Here’s a handy recap on the purpose of smoke control and how it differs to smoke clearance.
Smoke control is an important aspect of fire safety that refers to the principle of redirecting hazardous smoke and fumes and heat in the event of a building fire.
A correctly-designed smoke control system will keep smoke away from escape routes to allow occupants to evacuate the building safely and enable easier ingress for fire fighting services.
Smoke ventilation systems can be natural or mechanical. There's a wide range of products that you can use in a system, including smoke detectors, vents, smoke curtains, dampers, smoke shafts and fans to protect a building such as a multi-storey apartment block or an underground car park.
However, it’s important to note that smoke control is different to smoke clearance.
Smoke clearance uses a notional amount of ventilation to assist fire fighting operations, allowing firefighters to clear smoke from the relevant building or part of building, often after the fire has been extinguished.
By definition, smoke clearance offers limited benefit during evacuation and has a simpler design basis.
As Smoke Control Systems are designed to control or restrict the movement of smoke within the building, it is usually necessary to estimate the amount of smoke produced by a fire and the heat energy present. Then designs such as ventilation can be calculated to remove this smoke and heat.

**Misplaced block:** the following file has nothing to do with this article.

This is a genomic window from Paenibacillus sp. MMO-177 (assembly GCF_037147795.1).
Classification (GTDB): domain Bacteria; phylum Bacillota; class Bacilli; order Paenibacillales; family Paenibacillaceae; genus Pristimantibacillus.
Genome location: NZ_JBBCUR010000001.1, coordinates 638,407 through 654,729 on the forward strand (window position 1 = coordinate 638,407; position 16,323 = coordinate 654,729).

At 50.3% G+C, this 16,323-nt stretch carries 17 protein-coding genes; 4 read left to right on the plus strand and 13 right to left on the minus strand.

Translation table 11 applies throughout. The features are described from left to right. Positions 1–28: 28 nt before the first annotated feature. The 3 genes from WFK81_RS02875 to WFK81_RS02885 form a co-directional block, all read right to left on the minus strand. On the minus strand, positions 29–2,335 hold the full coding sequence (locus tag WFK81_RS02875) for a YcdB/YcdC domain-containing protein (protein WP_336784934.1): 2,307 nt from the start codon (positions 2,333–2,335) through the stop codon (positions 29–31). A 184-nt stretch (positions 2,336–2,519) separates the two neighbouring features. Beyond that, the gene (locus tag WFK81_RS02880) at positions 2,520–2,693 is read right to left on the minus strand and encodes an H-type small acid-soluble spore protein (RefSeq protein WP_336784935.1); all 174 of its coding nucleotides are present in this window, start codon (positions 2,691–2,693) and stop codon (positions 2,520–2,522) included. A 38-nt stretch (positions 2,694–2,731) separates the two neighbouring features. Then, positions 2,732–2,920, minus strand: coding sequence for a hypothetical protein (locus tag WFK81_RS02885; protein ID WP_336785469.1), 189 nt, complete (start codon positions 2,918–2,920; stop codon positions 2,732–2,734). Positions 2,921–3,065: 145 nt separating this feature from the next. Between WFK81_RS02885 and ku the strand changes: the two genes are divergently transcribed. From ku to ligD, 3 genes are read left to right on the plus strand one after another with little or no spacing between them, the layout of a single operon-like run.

Many buildings are required to have smoke control systems by law. As an example, smoke ventilation systems are required in all residential buildings over eleven metres. There’s a range of guidance, regulation and legislation around smoke control but the key documents to be aware of are: Approved Document B, Fire Safety, BS 9991 and BS 9999.
Finally, it’s important to be aware that smoke control systems play a key part in the safety of a building and work in tandem with other life-safety systems such as passive fire protection, fire alarms and sprinkler systems. You’ll usually find information on a building’s smoke ventilation requirements in the building’s fire strategy and specification.